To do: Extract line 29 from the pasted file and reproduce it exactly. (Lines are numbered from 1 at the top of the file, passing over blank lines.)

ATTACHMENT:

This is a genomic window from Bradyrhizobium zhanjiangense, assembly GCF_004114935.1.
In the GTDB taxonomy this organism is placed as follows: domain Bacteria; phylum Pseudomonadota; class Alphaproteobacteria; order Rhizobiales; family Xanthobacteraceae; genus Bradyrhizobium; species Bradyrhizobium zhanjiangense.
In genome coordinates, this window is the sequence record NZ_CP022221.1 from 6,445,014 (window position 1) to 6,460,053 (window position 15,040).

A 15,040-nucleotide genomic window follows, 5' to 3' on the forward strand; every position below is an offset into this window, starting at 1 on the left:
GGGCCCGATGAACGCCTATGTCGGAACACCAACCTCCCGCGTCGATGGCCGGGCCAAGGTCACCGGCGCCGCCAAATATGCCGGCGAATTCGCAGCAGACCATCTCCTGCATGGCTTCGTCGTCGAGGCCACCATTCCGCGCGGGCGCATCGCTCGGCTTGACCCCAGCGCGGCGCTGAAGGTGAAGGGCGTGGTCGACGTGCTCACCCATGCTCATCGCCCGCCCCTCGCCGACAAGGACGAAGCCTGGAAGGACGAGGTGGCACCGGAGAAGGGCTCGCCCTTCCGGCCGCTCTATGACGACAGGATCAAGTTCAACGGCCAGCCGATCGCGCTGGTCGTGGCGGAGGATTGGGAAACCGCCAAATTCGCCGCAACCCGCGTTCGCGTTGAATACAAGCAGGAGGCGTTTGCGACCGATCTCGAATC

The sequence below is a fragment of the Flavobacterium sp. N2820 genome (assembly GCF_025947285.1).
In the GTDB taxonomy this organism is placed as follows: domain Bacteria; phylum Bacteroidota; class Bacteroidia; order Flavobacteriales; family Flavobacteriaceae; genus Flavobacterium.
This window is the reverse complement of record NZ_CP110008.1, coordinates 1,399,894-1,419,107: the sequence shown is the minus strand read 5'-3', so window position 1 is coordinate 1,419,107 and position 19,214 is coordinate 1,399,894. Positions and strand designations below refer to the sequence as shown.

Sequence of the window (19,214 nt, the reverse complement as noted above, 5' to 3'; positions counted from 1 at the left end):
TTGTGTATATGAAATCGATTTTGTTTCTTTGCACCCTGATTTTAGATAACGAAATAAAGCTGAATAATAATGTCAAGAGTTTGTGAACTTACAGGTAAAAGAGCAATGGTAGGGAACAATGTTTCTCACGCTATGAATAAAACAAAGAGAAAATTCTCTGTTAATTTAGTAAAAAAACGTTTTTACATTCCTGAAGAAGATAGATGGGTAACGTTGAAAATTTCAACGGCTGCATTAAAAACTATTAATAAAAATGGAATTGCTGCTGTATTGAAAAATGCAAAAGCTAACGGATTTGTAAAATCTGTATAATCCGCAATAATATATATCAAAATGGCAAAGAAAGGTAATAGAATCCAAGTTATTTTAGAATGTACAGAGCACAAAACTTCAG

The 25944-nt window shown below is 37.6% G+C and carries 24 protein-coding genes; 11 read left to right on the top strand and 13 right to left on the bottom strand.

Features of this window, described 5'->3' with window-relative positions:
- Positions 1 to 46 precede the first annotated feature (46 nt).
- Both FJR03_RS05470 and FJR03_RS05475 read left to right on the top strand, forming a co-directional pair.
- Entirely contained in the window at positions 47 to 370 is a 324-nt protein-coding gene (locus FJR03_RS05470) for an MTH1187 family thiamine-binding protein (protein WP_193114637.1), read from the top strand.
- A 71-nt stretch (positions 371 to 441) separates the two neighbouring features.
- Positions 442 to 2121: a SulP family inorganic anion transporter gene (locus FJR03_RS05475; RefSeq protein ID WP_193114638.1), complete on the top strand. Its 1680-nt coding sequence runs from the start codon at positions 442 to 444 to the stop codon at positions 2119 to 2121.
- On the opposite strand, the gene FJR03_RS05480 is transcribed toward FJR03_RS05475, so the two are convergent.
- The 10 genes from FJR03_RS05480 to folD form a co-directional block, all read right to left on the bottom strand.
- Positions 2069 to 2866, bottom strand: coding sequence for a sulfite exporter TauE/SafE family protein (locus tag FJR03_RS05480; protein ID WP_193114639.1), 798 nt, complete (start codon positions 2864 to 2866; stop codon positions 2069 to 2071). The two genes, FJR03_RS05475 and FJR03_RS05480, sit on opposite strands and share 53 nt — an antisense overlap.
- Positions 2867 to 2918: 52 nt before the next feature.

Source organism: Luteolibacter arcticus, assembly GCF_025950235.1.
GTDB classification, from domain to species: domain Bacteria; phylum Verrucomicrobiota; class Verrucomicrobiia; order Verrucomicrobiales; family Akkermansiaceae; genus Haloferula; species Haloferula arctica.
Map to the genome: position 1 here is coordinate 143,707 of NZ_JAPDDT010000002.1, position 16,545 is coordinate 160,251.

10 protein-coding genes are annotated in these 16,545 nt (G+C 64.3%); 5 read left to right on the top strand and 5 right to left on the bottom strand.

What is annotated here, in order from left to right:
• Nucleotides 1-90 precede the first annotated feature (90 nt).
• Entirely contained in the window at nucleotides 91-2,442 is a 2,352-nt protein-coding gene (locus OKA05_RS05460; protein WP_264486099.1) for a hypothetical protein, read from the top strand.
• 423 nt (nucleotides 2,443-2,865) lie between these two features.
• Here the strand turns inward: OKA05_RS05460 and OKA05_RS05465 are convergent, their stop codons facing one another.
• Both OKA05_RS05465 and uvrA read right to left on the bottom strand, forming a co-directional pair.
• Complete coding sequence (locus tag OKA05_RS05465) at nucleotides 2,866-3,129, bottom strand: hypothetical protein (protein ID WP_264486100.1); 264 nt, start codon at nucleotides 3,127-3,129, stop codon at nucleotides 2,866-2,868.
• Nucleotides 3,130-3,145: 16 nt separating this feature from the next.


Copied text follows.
• 423 nt (nucleotides 2,443-2,865) lie between these two features.